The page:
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Continually re-defining itself over the years has helped A. Yoshii Engenharia adapt to volatile market conditions and offer its clients stability and security in unstable times. Christopher Van Buren tells how this commercial and residential builder has become one of the nation’s largest in just four decades.

In a country with little economic stability and volatile market changes, A. Yoshii’s strategy has been to look for and follow the growth industries, adapting to political, economic and market changes over the country’s past four decades. Even during times of huge national change, economic crises, political scandals and corruption, there are always growth industries. A. Yoshii’s principal strategy has been to identify these growth industries and adapt in ways necessary to serve them, without taking unnecessary risks that threaten the health of the company.
Over the years of changing to market conditions, the company has acquired the skills needed to build all kinds of works: department stores, warehouses, universities, theaters, manufacturing plants, and even fuel refineries. This profound knowledge of building processes has made the company a market leader and given it the stability to attract international clients.

In 2007, A. Yoshii will complete its Interlagos Refinery for the Grupo Santa Adélia. It is a huge project located in the state of Sao Paulo, with the capacity to process three million metric tons of sugar cane per year. Interlagos is the company’s first major fuel refinery, but the processes involved in its construction comes from the company’s experience in building large manufacturing plants and grain storage and processing facilities. The facility can process more than three million tons of sugar cane per year.

The company continues to mirror the growth and economic direction of the country itself. Today, as Brazil struggles to become a global competitor, A. Yoshii services several international clients. The company is building a manufacturing plant for Honda Motors and finished a 28,000-square-foot cement processing plant for Monsanto, which it accomplished in just four months. “Brazil’s stability is creating more confidence in foreign investors and we are looking forward to a period of increased stability and certainty,” remarks Leonard Yoshii, director of marketing.

Along with the energy segment, A. Yoshii is turning its attention back to quality housing. It has half a dozen high-rise housing units in its home state of Parana, with three new projects under construction. Designed specifically for the growing middle class, these residential units offer technological infrastructures and modern construction, such as economic energy consumption, communications networks and advanced security systems. The “Alto da Araxa” building, for example, also offers adult and children’s pools, sporting and fitness facilities, sauna, and five space-saving floorplans – features directed at the upwardly mobile middle class.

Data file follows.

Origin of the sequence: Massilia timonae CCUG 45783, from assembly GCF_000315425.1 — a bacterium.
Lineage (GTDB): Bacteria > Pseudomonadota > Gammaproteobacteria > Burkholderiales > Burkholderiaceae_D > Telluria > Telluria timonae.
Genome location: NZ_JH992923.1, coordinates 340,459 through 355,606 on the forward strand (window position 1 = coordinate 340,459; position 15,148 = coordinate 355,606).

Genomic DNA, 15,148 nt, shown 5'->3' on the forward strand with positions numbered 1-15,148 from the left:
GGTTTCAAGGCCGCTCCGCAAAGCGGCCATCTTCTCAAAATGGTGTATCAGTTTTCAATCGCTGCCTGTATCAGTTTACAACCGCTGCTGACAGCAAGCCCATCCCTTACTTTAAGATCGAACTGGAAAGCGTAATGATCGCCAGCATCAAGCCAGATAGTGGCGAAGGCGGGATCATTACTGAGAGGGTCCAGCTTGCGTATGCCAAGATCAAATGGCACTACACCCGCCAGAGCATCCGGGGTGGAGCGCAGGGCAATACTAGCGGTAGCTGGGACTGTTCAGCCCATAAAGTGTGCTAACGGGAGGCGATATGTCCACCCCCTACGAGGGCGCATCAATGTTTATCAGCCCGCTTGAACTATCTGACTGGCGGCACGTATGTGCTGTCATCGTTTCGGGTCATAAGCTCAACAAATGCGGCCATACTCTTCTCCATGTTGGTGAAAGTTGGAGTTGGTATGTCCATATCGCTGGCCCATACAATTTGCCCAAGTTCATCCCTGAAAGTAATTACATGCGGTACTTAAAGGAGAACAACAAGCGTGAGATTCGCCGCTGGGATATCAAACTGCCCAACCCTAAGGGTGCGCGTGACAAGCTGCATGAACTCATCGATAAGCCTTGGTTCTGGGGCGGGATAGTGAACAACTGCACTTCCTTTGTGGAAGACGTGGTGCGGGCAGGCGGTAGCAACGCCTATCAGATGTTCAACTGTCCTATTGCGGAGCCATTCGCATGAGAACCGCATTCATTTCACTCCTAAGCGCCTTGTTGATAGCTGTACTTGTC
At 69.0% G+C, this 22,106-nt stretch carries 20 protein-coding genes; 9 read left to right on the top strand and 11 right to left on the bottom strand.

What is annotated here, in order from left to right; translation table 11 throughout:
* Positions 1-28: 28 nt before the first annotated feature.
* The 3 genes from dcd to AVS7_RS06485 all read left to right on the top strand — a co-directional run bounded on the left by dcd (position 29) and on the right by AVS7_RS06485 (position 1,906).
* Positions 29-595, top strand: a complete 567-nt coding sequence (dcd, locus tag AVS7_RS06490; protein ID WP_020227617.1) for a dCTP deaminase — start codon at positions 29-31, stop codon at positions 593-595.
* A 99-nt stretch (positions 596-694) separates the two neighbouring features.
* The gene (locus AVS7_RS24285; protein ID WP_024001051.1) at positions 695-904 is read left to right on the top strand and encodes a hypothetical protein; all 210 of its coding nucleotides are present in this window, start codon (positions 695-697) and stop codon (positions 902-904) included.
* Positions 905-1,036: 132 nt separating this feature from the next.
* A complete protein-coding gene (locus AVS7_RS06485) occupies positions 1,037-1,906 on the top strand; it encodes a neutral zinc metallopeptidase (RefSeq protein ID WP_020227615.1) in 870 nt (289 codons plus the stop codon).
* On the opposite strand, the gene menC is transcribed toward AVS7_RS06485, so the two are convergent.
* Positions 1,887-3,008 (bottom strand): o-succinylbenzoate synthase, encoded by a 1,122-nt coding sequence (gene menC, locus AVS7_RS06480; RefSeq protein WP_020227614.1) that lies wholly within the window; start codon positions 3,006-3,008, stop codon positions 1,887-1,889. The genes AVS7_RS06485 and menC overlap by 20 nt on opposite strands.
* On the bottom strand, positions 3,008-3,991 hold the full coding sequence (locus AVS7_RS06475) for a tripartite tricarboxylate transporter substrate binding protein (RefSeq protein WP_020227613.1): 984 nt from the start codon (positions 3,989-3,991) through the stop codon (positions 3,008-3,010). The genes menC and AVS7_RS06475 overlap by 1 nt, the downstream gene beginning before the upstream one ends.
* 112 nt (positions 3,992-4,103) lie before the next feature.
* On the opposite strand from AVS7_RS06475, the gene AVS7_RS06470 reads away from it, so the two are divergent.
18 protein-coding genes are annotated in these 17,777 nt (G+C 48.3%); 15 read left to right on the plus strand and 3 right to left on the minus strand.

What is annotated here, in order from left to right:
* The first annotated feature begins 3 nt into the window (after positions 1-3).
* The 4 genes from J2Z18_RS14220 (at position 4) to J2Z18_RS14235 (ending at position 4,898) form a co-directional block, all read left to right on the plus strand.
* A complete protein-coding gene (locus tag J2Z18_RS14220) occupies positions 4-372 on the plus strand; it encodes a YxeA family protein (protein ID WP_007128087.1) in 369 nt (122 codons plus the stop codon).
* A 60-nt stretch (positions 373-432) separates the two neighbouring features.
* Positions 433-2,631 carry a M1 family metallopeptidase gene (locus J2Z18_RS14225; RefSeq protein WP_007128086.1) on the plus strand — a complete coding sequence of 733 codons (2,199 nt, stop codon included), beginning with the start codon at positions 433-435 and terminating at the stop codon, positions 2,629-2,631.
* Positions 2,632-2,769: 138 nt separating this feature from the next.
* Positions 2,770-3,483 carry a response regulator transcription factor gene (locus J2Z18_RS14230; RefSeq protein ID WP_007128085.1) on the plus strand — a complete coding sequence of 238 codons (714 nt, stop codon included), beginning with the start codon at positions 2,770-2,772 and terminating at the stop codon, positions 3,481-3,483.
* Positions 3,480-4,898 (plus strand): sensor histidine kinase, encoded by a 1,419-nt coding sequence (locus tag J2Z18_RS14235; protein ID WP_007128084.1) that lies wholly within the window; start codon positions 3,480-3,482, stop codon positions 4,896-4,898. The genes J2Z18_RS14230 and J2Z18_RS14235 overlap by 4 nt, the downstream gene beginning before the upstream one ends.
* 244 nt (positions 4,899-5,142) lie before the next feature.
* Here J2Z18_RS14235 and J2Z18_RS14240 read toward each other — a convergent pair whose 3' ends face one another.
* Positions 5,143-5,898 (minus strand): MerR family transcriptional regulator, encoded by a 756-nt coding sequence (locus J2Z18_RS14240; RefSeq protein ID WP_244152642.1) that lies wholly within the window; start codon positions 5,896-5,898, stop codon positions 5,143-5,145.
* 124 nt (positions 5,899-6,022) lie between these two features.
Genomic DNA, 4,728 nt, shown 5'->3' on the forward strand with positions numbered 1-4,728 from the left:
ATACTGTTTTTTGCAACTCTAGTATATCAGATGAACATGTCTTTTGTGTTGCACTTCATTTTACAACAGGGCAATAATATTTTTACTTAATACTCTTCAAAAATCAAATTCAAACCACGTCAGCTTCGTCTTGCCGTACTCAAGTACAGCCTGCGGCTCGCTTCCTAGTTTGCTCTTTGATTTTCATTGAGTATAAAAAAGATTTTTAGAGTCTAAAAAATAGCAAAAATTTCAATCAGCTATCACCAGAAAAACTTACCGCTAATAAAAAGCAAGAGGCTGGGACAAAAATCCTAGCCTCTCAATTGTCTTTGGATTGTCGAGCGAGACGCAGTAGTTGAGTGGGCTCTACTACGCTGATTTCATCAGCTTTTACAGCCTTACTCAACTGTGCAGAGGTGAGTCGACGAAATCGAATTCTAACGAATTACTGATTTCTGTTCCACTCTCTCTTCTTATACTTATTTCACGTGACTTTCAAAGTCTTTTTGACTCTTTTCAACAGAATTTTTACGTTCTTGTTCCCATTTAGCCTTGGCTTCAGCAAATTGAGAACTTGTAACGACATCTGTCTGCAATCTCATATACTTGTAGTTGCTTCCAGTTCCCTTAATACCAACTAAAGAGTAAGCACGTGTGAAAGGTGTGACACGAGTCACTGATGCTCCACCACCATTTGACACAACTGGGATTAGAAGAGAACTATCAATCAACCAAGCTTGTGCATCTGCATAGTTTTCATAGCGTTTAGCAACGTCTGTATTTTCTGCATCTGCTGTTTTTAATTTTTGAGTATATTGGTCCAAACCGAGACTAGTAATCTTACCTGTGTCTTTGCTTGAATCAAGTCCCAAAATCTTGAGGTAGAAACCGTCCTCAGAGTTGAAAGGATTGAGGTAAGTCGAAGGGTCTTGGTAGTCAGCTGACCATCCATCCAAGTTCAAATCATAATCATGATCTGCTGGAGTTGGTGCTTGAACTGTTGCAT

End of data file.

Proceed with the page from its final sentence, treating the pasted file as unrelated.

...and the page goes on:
“Brazil is like Spain or Mexico some years back. It’s a lot easier for Brazilians to get credit, plus we have lower interest rates and better income in the middle class,” Yoshii said. “This offers more growth in housing and more stability to the country in general. We have done a lot of research into quality housing construction to be able to satisfy this market.”

Other industries getting the attention of the A. Yoshii directors include shopping centers and event centers. “In comparison to Europe and North America, Brazil has relatively few large shopping centers for its people.” Also growing are the industries connected to water and the distribution of agricultural products.

“Agri-business in the 80s; universities and printing industries in the 90s; automotive manufacturing, fuel refineries, and food distribution in the new millennium – these are the movements that are responsible for our growth over our 42 years of business,” Yoshii said.

Building Intellectual Capital
Each of these new growth industries brought a unique set of building requirements and challenges to A. Yoshii. But the company maintains its agility and flexibility through intellectual capital: investing in its employees. “We invest in MBA programs for our management, basic GED courses for our factory and ground workers, and specialized workshops for our technical teams. In addition, we provide leadership and teamwork training,” explains Yoshii.

Company managers search for the best students from the best schools around the country and offer them an environment filled with growth opportunities and challenges. Then they place their trust in the skills of their team. Contrary to the majority of companies that outsource their production work, at A. Yoshii, a large part of the production team is comprised of its own employees, which helps them maintain their standards for quality and punctuality.

Clearly, this is a company built on strong foundations: put simply, its overriding Oriental business philosophy and its undying love of Brazil.

Volume:
10
Issue:
3
Year:
2007


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